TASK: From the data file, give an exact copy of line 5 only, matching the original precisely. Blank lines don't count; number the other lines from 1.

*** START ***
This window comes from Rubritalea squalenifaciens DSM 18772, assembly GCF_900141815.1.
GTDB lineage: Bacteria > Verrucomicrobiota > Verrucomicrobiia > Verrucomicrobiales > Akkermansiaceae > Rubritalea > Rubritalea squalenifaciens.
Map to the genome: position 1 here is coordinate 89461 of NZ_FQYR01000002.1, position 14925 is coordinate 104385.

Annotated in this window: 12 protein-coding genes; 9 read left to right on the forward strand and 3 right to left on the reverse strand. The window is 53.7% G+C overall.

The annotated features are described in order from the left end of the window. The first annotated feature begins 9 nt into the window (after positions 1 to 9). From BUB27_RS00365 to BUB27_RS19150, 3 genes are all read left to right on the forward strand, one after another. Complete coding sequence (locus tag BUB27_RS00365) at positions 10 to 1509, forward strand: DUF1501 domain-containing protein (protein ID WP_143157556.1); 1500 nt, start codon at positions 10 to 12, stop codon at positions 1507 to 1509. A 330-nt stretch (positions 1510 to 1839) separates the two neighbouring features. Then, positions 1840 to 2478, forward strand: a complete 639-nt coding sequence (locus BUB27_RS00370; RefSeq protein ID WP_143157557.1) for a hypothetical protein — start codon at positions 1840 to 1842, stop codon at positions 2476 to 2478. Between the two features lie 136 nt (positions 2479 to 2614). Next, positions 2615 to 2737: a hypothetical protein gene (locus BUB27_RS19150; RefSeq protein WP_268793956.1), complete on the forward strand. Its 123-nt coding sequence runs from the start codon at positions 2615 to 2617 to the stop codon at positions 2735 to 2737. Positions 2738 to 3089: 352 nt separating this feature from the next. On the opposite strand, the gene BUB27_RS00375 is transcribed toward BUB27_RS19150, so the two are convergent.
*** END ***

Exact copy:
The annotated features are described in order from the left end of the window. The first annotated feature begins 9 nt into the window (after positions 1 to 9). From BUB27_RS00365 to BUB27_RS19150, 3 genes are all read left to right on the forward strand, one after another. Complete coding sequence (locus tag BUB27_RS00365) at positions 10 to 1509, forward strand: DUF1501 domain-containing protein (protein ID WP_143157556.1); 1500 nt, start codon at positions 10 to 12, stop codon at positions 1507 to 1509. A 330-nt stretch (positions 1510 to 1839) separates the two neighbouring features. Then, positions 1840 to 2478, forward strand: a complete 639-nt coding sequence (locus BUB27_RS00370; RefSeq protein ID WP_143157557.1) for a hypothetical protein — start codon at positions 1840 to 1842, stop codon at positions 2476 to 2478. Between the two features lie 136 nt (positions 2479 to 2614). Next, positions 2615 to 2737: a hypothetical protein gene (locus BUB27_RS19150; RefSeq protein WP_268793956.1), complete on the forward strand. Its 123-nt coding sequence runs from the start codon at positions 2615 to 2617 to the stop codon at positions 2735 to 2737. Positions 2738 to 3089: 352 nt separating this feature from the next. On the opposite strand, the gene BUB27_RS00375 is transcribed toward BUB27_RS19150, so the two are convergent.